|Source: Basketball Insiders|
Rodriguez will grab the offensive reins when Simmons gets a breather, leaving T.J. McConnell to subsist on little more than garbage-time minutes. Robert Covington could get major time as one of Philly's few perimeter threats, especially if Stauskas and Thompson struggle. Barring any trades, Luwawu-Cabarrot and Richaun Holmes will spend the bulk of their seasons in the NBA Developmental League.
Reasons for Confidence
"Trust the process" was a catchy way of saying Philly's ends would eventually justify its unsightly means. The Sixers will neither vindicate nor refute their unorthodox approach this season, but they're already showcasing why they accepted such a fate. As The Vertical's Chris Mannix observed, that potential can make even seasoned hoops scouts salivate:
Philadelphia is now in an enviable position. Jahlil Okafor and Nerlens Noel are promising big men. Center Joel Embiid is progressing in his recovery from a second foot surgery; the Sixers are optimistic the No. 3 pick in the 2014 draft will be ready for the start of training camp. Dario Saric, drafted 12th overall in 2014, will be there, too. And Philadelphia has Simmons, a 6'10", 239-pound point forward with superstar potential.
"I hated what they did," said a Western Conference GM. "But you can't deny what they have."
No one knows if the puzzle pieces fit, but they're tremendous pieces to have. Simmons was the top selection in his draft, while Embiid, Noel and Okafor all occupied the No. 1 spot in mock drafts of their respective classes at one time. And prior to the start of last season, NBA executives dubbed Saric the best international player suiting up abroad.
Each prospect holds exceptional, unique talent. Between Simmons and Saric, the Sixers should have two 6'10" playmakers—few teams have one. Okafor is a 275-pound back-to-the-basket bruiser with nimble feet. Noel is a potent defensive weapon who can be deployed anywhere. Put healthy feet under Embiid, and he looks like a basketball unicorn.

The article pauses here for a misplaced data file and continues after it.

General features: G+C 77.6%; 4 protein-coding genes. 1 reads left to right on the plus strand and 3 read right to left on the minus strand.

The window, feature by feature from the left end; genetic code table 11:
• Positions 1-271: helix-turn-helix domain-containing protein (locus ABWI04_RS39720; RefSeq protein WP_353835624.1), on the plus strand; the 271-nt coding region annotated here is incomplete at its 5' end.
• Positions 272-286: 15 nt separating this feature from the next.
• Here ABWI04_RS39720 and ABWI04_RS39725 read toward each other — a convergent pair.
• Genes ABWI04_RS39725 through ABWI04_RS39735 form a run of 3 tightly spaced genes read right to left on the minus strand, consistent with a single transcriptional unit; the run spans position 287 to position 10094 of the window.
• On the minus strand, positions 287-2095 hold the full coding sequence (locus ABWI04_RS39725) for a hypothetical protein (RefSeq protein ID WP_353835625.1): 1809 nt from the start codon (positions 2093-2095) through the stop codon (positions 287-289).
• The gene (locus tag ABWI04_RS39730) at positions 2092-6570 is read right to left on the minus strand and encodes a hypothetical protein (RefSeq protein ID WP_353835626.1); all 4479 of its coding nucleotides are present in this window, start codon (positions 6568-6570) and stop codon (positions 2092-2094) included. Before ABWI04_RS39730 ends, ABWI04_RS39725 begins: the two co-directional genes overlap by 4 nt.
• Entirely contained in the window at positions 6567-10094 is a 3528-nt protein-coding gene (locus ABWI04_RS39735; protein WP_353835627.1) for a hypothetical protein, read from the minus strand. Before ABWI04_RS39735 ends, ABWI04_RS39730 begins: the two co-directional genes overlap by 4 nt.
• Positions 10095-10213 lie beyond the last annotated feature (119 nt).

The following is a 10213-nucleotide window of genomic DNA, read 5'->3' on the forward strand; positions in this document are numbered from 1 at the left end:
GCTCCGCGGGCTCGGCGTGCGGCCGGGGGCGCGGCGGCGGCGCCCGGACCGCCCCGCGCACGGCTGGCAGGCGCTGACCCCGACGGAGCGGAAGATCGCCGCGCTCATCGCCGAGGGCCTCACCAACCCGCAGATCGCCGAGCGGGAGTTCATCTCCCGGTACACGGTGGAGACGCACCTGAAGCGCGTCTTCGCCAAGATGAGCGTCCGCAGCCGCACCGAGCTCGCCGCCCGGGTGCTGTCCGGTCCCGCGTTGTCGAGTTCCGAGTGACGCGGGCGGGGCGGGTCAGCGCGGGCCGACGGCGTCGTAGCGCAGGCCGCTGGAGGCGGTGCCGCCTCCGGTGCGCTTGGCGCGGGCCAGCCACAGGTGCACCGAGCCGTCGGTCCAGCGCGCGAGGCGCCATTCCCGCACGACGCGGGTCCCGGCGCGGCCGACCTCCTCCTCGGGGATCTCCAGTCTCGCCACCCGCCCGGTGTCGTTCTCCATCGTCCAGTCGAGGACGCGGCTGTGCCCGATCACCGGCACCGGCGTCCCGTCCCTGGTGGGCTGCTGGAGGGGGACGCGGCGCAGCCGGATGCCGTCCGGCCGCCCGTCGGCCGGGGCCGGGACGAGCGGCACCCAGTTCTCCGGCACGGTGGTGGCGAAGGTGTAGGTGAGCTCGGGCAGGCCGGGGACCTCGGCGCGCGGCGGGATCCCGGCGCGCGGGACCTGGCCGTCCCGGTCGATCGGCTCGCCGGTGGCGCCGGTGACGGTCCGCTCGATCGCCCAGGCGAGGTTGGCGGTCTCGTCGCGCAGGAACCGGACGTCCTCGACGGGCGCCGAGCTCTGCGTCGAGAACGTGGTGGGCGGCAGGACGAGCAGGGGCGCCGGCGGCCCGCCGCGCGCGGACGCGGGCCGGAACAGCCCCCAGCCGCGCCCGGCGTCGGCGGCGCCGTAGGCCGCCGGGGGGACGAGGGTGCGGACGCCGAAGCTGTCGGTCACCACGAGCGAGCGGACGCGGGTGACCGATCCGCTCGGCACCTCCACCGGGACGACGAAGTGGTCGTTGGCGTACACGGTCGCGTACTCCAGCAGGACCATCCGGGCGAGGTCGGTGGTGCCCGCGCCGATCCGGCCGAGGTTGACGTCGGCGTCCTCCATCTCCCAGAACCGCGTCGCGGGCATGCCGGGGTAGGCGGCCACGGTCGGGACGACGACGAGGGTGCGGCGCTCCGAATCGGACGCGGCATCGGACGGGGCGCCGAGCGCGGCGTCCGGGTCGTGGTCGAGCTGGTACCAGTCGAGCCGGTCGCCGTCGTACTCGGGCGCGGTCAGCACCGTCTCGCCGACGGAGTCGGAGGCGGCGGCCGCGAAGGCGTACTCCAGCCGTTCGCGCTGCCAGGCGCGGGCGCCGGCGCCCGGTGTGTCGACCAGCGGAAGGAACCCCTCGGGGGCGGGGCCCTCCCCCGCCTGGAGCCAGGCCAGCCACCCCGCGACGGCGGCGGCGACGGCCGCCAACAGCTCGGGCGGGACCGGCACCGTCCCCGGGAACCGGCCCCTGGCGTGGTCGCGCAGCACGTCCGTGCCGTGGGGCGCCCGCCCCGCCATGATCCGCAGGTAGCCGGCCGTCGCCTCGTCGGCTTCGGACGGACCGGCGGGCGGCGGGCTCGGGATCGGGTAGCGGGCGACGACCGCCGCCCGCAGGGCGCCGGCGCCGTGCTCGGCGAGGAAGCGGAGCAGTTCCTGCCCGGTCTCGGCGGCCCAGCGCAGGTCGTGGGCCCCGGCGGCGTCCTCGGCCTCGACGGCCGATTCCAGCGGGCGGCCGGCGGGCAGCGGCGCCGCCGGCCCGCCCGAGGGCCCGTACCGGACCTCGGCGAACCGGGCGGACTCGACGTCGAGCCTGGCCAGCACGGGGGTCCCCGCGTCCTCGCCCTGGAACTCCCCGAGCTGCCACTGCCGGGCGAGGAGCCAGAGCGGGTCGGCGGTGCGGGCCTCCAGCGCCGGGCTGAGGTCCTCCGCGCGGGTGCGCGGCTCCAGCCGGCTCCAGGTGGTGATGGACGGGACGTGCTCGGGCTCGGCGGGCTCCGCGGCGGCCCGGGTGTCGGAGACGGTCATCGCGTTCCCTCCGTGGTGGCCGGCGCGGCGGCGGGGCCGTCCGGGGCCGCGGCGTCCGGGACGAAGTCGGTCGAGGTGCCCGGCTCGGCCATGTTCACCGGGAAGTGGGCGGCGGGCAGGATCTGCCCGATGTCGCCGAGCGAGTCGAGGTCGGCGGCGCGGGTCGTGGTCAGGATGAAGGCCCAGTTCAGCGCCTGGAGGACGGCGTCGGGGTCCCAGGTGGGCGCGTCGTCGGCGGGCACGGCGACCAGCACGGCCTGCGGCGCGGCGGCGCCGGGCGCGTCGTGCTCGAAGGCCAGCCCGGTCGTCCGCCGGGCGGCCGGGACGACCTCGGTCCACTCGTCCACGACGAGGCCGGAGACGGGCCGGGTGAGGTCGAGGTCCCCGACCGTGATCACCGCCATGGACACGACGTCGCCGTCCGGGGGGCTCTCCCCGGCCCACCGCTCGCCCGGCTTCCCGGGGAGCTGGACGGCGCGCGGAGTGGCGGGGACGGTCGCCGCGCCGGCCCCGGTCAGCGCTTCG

As tough as it was to stomach the Sixers punting three consecutive seasons, it's even harder to deny the prizes received for that sacrifice.
Reasons for Concern
Ask Sixers fans the best way to enjoy the upcoming campaign, and they might all provide the same answer: with a fast-forward button. Philly's management may have ditched the process, but the players can't accelerate the pace of development and collective growth.
Even with the added talent, this group needs to form its identity. Philly's five best assets include three players yet to see NBA action and a frontcourt pairing that posted an unconscionable minus-20 net rating during nearly 700 minutes together last season.
The Sixers haven't started discovering what works and what doesn't, though they have conceded the need to eventually move either Okafor or Noel, per The Vertical's Adrian Wojnarowski.
Philly's foundation is falling into place, but as Colangelo told Camerato, this construction project is ongoing:
I'm sure that everyone should have optimism. But there's a word I've always used over the years about optimism. It should be guarded optimism because things take time. When you're building teams—and I've had the privilege of doing that quite a few times in my career—you're adding pieces here and there, and then once in a while you strike out and get that last piece.
I think where the Sixers are today is, this is the beginning of that particular process, and that is building what everyone would hope to be a championship team.
It's imperative to keep the Sixers' baseline in mind. They could be dramatically improved and still not approach the playoff picture.
If the 76ers eventually join the championship conversation, the 2016-17 season will likely be viewed as their turning point.
Both Simmons and Embiid should find themselves on the short list for Rookie of the Year candidates. Saric will see the game as an NBA veteran. Noel and Okafor will look better alongside more complementary frontcourt partners, and the whole team will step forward once one is traded for perimeter help.
Statistically, this Philly squad won't look much different than recent iterations. The offense still lacks primary scoring options, and the defense has its share of weak links.
But under the eye test, the Sixers' advancement will be impossible to miss. Since engineering their own demolition, they haven't had this much top talent—nor this strong of a supporting cast. Any ascent is a welcome change from Philly's cellar-dwelling.
- Final Record: 26-56
- Division Standing: Fourth in Atlantic
- Playoff Berth: No
- B/R League-Wide Power Rankings Prediction: 27th
Zach Buckley covers the NBA for Bleacher Report. Follow him on Twitter @ZachBuckleyNBA.